Sex and the Constitution by Geoffrey R. Stone
Sex, Religion, and Law from America's Origins to the Twenty-First Century

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The book’s strength—and weakness—is that it is a grand look back, not a look forward. Remarkably, in our 21st century world, Stone does not recognize that technology plays a critical role in sexual culture—pushing sex forward, with the law struggling to catch up.
-NY Journal of Books

Synopsis

There has never been a book like Sex and the Constitution, a one-volume history that chapter after chapter overturns popular shibboleths, while dramatically narrating the epic story of how sex came to be legislated in America.

Beginning his volume in the ancient and medieval worlds, Geoffrey R. Stone demonstrates how the Founding Fathers, deeply influenced by their philosophical forebears, saw traditional Christianity as an impediment to the pursuit of happiness and to the quest for human progress. Acutely aware of the need to separate politics from the divisive forces of religion, the Founding Fathers crafted a constitution that expressed the fundamental values of the Enlightenment.

Although the Second Great Awakening later came to define America through the lens of evangelical Christianity, nineteenth-century Americans continued to view sex as a matter of private concern, so much so that sexual expression and information about contraception circulated freely, abortions before “quickening” remained legal, and prosecutions for sodomy were almost nonexistent.

The late nineteenth and early twentieth centuries reversed such tolerance, however, as charismatic spiritual leaders and barnstorming politicians rejected the values of our nation’s founders. Spurred on by Anthony Comstock, America’s most feared enforcer of morality, new laws were enacted banning pornography, contraception, and abortion, with Comstock proposing that the word “unclean” be branded on the foreheads of homosexuals. Women increasingly lost control of their bodies, and birth control advocates, like Margaret Sanger, were imprisoned for advocating their beliefs. In this new world, abortions were for the first time relegated to dank and dangerous back rooms.

The twentieth century gradually saw the emergence of bitter divisions over issues of sexual “morality” and sexual freedom. Fiercely determined organizations and individuals on both the right and the left wrestled in the domains of politics, religion, public opinion, and the courts to win over the soul of the nation. With its stirring portrayals of Supreme Court justices, Sex and the Constitution reads like a dramatic gazette of the critical cases they decided, ranging from Griswold v. Connecticut (contraception), to Roe v. Wade (abortion), to Obergefell v. Hodges (gay marriage), with Stone providing vivid historical context to the decisions that have come to define who we are as a nation.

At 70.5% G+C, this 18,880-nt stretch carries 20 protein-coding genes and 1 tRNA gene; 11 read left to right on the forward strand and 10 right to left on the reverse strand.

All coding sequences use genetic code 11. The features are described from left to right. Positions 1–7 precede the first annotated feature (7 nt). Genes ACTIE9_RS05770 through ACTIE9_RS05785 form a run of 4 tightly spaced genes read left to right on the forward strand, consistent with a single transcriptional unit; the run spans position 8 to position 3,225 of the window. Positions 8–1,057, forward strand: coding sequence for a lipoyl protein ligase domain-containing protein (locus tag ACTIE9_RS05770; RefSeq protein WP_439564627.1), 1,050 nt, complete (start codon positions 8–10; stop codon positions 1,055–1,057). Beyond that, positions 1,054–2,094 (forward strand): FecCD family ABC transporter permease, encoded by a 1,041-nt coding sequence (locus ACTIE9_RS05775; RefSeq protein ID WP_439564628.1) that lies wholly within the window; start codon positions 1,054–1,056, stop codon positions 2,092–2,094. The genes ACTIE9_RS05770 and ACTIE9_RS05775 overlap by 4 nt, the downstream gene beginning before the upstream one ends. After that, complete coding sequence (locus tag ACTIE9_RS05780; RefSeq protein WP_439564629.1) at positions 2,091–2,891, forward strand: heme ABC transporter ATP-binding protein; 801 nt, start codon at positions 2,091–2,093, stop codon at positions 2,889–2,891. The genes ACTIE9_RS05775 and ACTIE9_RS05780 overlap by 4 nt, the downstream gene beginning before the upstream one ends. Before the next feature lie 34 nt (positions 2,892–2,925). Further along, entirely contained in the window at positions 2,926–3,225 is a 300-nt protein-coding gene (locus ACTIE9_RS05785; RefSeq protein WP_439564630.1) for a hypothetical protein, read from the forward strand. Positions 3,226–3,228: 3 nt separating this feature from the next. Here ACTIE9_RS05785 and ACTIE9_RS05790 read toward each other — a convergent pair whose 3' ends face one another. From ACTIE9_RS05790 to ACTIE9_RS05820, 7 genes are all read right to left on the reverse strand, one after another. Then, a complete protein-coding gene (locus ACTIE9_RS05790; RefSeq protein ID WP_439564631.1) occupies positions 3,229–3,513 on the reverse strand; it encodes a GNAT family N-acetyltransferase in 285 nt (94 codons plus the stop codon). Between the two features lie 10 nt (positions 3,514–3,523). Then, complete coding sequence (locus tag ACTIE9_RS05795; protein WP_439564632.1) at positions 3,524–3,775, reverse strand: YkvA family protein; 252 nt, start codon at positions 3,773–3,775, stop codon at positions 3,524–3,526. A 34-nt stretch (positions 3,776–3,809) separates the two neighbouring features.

Now, though, after the 2016 presidential election, we seem to have taken a huge step backward, with the progress of the last half century suddenly imperiled. No one can predict the extent to which constitutional decisions safeguarding our personal freedoms might soon be eroded, but Sex and the Constitution is more vital now than ever before.

50 photographs
 

About Geoffrey R. Stone

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Geoffrey R. Stone is Harry Kalven, Jr. Distinguished Service Professor of Law and former dean at the University of Chicago Law School. His recent book, Perilous Times: Free Speech in Wartime from the Sedition Act of 1798 to the War on Terrorism(2004), received the Robert F. Kennedy Book Award for 2005, the Los Angeles Times Book Prize for 2004 as the Best Book in History, and was chosen as one of The New York Times "100 Notable Books of the Year" in 2004.
 
Published March 21, 2017 by Liveright. 704 pages
Genres: Law & Philosophy, Gay & Lesbian, History, Political & Social Sciences, Religion & Spirituality. Non-fiction
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Critic reviews for Sex and the Constitution
All: 2 | Positive: 1 | Negative: 1

NY Journal of Books

Above average
Reviewed by David Rosen on Apr 11 2017

The book’s strength—and weakness—is that it is a grand look back, not a look forward. Remarkably, in our 21st century world, Stone does not recognize that technology plays a critical role in sexual culture—pushing sex forward, with the law struggling to catch up.

Read Full Review of Sex and the Constitution: Sex... | See more reviews from NY Journal of Books

NY Times

Below average
Reviewed by Michael Kinsley on Mar 31 2017

Stone is easily distracted, and will brake for a good anecdote, whether or not it has anything to do with sex or the Constitution. His book takes off, though, when we approach the present.

Read Full Review of Sex and the Constitution: Sex... | See more reviews from NY Times

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